(Bloomberg) -- Spanish utility Endesa SA is set to shut down output at the country’s fifth-largest hydropower plant after drought-like conditions caused reservoir levels to fall below the minimum needed to keep it running. 

The Mequinenza facility, located in the north-eastern region of Aragon, will stop operating in mid-November after water levels subsided to below 23% of capacity, the company said in a statement. It’ll be the first time the plant has stopped functioning since it was opened in 1966. 

Mild temperatures are delaying the need for heating, prompting a decline in European natural gas prices and giving the continent some respite from an unprecedented energy crisis. In Spain, that weather has resulted in Fall being drier than usual, according to national meteorological agency Aemet. 

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The capacity to generate power using water stood at 6,221 gigawatt-hours in the week through Nov. 1, or 27% of the total. In October, water reservoirs overall hit the lowest level since 1995, according to Bloomberg calculations based on Environmental Transition Ministry data.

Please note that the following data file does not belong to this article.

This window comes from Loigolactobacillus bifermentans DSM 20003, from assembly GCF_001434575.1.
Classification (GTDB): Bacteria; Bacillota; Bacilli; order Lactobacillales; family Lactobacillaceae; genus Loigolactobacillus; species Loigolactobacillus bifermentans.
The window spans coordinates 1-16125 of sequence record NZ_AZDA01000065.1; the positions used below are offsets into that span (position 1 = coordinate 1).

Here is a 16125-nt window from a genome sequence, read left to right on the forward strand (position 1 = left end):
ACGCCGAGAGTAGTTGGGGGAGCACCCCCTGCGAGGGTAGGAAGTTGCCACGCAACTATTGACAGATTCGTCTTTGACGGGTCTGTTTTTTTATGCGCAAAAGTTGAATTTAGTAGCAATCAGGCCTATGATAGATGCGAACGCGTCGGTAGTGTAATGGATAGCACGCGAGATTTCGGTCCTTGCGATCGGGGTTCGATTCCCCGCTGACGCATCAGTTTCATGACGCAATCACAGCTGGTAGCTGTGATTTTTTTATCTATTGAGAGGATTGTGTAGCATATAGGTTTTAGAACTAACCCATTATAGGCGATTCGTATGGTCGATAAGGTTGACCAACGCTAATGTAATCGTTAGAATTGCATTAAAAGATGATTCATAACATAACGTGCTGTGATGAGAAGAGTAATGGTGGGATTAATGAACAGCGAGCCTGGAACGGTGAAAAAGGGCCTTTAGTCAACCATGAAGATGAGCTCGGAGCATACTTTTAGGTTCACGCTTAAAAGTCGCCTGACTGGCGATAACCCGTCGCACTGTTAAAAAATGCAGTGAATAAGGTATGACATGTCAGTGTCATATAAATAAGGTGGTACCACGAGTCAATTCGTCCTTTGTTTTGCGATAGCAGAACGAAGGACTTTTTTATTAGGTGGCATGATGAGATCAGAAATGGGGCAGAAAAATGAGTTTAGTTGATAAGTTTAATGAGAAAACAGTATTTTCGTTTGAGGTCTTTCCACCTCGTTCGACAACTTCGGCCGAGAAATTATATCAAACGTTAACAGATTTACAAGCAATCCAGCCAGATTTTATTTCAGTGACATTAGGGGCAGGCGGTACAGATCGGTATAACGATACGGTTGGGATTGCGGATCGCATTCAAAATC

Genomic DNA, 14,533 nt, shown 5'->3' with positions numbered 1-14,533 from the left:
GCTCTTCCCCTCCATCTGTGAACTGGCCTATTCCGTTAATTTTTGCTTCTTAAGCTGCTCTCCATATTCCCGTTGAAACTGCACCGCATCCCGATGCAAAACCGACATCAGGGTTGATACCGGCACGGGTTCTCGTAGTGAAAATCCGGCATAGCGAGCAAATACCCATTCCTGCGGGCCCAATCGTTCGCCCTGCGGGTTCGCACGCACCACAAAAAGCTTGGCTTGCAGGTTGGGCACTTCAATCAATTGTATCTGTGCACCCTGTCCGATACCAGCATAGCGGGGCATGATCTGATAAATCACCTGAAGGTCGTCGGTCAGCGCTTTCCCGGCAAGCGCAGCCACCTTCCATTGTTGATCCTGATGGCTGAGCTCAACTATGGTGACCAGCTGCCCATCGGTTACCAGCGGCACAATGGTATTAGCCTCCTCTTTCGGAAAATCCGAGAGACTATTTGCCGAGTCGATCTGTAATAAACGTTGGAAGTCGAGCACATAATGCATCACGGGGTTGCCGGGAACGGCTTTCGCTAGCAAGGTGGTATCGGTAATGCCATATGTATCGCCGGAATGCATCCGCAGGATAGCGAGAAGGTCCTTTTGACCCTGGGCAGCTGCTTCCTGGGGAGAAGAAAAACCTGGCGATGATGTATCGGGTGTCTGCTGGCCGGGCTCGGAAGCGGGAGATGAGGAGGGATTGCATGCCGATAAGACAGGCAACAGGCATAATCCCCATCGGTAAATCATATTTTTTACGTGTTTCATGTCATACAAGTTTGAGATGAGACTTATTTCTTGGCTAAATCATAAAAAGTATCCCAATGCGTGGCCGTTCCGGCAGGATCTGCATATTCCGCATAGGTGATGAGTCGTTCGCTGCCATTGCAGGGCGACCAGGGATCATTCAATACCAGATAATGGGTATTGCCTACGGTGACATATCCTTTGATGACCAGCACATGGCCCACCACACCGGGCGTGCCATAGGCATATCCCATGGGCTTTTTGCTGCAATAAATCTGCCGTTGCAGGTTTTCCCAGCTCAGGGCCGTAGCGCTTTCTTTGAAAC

That has led to a steep decline in Spain’s hydropower generation, which plunged 53% in the year through October, according to grid operator Red Electrica Corporacion SA. That drop, along with reduced output from other renewable sources such as wind, has boosted generation using more polluting fuels. Output from gas-fired combined-cycle plants rose by 41% over the same period. 

If the drought-like conditions persist, the decision to halt production could extend to plants in the neighboring region of Catalonia, where hydropower output through September was a third lower than the 10-year average, according to Endesa. The Mequinenza plant produced 360 gigawatt-hours though September, about 67% of its average output. 

--With assistance from Ainhoa Goyeneche.

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